The draft written by Justice Samuel Alito on behalf of an apparent majority of the court calls for the end to federal abortion rights that were written into law for the last half-century. He argues instead that they must be decided by individual states.

Yet in his wording, Alito also appears to take aim at other rights that previous courts have deemed constitutional.

“Roe, however, was remarkably loose in its treatment of constitutional text,” Alito wrote. “It held that the abortion right, which is not mentioned in the Constitution, is part of a right to privacy, which is also not mentioned.”

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Shoppers caught unprepared, but some show support for N.J.’s new plastic bag ban

Published: May. 04, 2022

One customer walked out of ShopRite holding 20 bananas in his arms. “I completely forgot this was starting,” he remarked on the way to his car to escape the rain. “This is ridiculous.”

A regular at Acme Market strode into her local store with a reusable bag at the ready. ”It’s about time — that’s what everybody is saying, and I agree,” Victoria Laszlow said. “So I got to bring a bag of my own, I get to collect cute bags, what’s the problem?”

Mardel Zuniga, a mother with her children in cart at Walmart, was caught off guard when she arrived at the store to find the plastic bag rollers were empty. “You can buy these for 99 cents,” a store employee periodically announced to customers checking out.

As the ban on single-use plastic bags began Wednesday morning at all New Jersey stores, shoppers had a mixed bag of reactions.

Some were relieved New Jersey was taking more steps toward sustainability. Others said they were frustrated by the new rules or confused at what exactly the ban applied to.

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New Rutgers-Newark Housing Report Finds Alarming Increase in Corporations Buying Newark Homes

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For nonwhite Americans, canceling student debt is racial justice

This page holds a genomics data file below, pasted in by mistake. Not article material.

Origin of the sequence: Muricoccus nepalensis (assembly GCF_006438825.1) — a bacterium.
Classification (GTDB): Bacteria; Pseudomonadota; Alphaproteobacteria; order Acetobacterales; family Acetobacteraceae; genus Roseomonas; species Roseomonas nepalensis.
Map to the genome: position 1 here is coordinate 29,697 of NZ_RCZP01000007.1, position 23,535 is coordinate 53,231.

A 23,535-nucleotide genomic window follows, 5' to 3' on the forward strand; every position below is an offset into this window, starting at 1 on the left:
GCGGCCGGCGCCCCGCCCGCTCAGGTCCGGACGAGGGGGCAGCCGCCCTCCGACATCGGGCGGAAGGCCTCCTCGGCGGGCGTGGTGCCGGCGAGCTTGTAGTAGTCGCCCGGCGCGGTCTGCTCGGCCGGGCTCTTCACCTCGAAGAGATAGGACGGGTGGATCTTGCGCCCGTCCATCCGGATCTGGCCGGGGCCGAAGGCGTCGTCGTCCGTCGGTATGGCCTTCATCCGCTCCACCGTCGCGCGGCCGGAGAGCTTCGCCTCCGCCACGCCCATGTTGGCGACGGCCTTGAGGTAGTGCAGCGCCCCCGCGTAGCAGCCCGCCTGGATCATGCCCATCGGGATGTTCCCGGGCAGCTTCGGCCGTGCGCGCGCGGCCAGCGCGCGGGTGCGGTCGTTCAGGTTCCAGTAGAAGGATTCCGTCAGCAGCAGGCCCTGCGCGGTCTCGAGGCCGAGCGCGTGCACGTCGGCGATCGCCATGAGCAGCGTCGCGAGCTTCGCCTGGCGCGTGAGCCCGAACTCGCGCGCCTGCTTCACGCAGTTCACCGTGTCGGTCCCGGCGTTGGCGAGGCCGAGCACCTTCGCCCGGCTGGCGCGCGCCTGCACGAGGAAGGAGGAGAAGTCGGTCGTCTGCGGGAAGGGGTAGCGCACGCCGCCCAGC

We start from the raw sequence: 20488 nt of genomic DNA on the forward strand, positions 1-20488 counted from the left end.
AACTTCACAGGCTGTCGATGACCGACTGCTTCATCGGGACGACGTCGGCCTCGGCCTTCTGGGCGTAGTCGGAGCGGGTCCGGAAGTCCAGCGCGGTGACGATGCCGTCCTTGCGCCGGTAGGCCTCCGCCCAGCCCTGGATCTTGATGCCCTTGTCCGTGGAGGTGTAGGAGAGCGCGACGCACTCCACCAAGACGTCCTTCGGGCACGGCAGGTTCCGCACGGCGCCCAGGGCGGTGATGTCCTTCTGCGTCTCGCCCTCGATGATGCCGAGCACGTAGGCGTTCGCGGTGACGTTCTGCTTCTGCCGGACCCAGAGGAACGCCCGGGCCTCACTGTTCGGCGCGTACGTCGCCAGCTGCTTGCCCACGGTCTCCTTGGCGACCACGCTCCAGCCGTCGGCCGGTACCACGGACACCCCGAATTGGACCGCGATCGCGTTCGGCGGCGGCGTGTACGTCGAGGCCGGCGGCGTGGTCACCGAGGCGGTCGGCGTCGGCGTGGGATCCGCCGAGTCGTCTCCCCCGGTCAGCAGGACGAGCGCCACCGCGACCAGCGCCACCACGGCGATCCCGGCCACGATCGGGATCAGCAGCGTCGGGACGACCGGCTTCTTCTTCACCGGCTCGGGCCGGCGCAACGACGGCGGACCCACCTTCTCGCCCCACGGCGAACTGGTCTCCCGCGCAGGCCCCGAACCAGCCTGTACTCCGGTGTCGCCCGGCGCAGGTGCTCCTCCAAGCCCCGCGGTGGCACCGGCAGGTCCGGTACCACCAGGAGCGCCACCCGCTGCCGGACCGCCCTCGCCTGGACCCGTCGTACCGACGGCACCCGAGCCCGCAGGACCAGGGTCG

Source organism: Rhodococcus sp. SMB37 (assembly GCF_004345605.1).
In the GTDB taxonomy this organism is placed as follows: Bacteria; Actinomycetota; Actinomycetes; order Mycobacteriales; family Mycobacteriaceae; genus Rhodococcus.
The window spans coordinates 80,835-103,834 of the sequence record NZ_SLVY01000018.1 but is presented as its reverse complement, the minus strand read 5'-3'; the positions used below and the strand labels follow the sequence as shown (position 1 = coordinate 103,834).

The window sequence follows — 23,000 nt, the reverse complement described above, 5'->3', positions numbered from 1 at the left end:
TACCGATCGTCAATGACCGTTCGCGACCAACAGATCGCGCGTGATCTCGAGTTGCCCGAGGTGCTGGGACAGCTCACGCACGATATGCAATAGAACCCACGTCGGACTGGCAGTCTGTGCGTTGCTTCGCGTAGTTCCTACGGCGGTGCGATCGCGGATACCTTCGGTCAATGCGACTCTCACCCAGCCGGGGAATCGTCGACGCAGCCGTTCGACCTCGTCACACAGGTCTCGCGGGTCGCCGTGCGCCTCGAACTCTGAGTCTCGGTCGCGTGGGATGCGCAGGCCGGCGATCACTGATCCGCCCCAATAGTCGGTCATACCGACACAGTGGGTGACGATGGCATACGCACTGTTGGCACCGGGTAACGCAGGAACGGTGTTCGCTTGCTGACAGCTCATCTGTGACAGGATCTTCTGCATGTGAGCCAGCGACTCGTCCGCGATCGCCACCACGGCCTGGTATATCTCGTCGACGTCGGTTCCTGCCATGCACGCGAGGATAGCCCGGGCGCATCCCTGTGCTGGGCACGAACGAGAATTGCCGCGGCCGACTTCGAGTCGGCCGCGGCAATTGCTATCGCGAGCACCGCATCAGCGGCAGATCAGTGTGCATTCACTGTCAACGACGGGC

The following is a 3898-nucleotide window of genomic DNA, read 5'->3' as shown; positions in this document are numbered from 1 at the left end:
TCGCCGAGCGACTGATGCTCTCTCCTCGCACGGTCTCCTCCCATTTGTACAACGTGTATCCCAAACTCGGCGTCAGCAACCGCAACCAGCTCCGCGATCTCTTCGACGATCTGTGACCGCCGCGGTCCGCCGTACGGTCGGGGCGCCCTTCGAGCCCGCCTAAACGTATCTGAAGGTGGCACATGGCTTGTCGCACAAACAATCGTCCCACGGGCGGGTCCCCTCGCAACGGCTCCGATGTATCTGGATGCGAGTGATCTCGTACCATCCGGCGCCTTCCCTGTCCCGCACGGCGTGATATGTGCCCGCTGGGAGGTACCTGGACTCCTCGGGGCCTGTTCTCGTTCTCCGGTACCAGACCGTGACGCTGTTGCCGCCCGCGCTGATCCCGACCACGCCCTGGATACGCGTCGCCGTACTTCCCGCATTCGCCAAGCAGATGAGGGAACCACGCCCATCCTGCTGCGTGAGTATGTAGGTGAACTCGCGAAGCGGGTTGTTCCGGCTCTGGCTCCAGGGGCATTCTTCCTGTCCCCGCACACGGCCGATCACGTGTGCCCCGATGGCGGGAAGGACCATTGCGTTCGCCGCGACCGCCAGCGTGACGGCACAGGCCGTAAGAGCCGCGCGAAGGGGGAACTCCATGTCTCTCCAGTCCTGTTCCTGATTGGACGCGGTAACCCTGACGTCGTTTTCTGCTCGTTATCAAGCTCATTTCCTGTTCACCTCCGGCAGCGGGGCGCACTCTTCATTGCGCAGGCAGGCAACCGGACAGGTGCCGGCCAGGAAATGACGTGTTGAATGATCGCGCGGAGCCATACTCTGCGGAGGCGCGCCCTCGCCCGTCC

TAYLOR JUNG | MAY 5, 2022

NJ Spotlight News

For New Jersey school psychologist Norma Reyes, not having to make her student loan payments the last two years has been a “blessing.” While the Biden administration pushed back payments to the end of August and is expected to make a student loan announcement in the coming weeks, the looming and unclear future of her debt is unsettling.

“However, those loans are still there. And it’s very scary for me to know that they’re still there, and to know, OK, what is going to happen when (payments start) over again? So even though it’s been a nice little honeymoon, at the same time I am very afraid of what’s going to happen when I start paying,” said Reyes.

Reyes said the last time she was quoted on a federal loan payment, she was told her payments would be $2,000 per month. When Reyes graduated from Fairleigh Dickinson University with a bachelor’s and master’s degree in 2013, she owed over $100,000 in federal and private student loans, most of which came from graduate school. She owes more now than she did then because of interest, and her debt caused her to put off buying a house and having a family, Reyes said.

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NJ has strong abortion law, but not necessarily easy access

LILO H. STAINTON, HEALTH CARE WRITER | MAY 4, 2022 

NJ Spotlight News

May 3, 2022: Demonstrators protest outside the U.S. Supreme Court after the leaking of a draft majority opinion suggests the court is poised to overturn the landmark 1973 Roe v. Wade decision that legalized abortion nationwide.

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Access to abortion remains a “fundamental right” for anyone present in New Jersey, state officials underscored Tuesday, regardless of the U.S. Supreme Court’s intention to overturn the decision known as Roe vs. Wade.

But that doesn’t mean abortion is easy to access in New Jersey or will be in the future. The costs involved can be high — even for insured patients — and abortion providers are scarce, especially in rural areas, health advocates said. And state lawmakers could tweak or reverse these statutory protections in the future.

New Jersey’s law technically enables women from out of state to obtain abortions here, but experts noted that requires those women to have resources, like child care and travel money. If Roe v. Wade is overturned — as a draft Supreme Court opinion leaked late Monday suggests — women and children are at higher risk for sickness and death, they said, and poor and minority women suffer most. New Jersey is already struggling to address significant racial disparities in health outcomes, particularly when it comes to maternal mortality.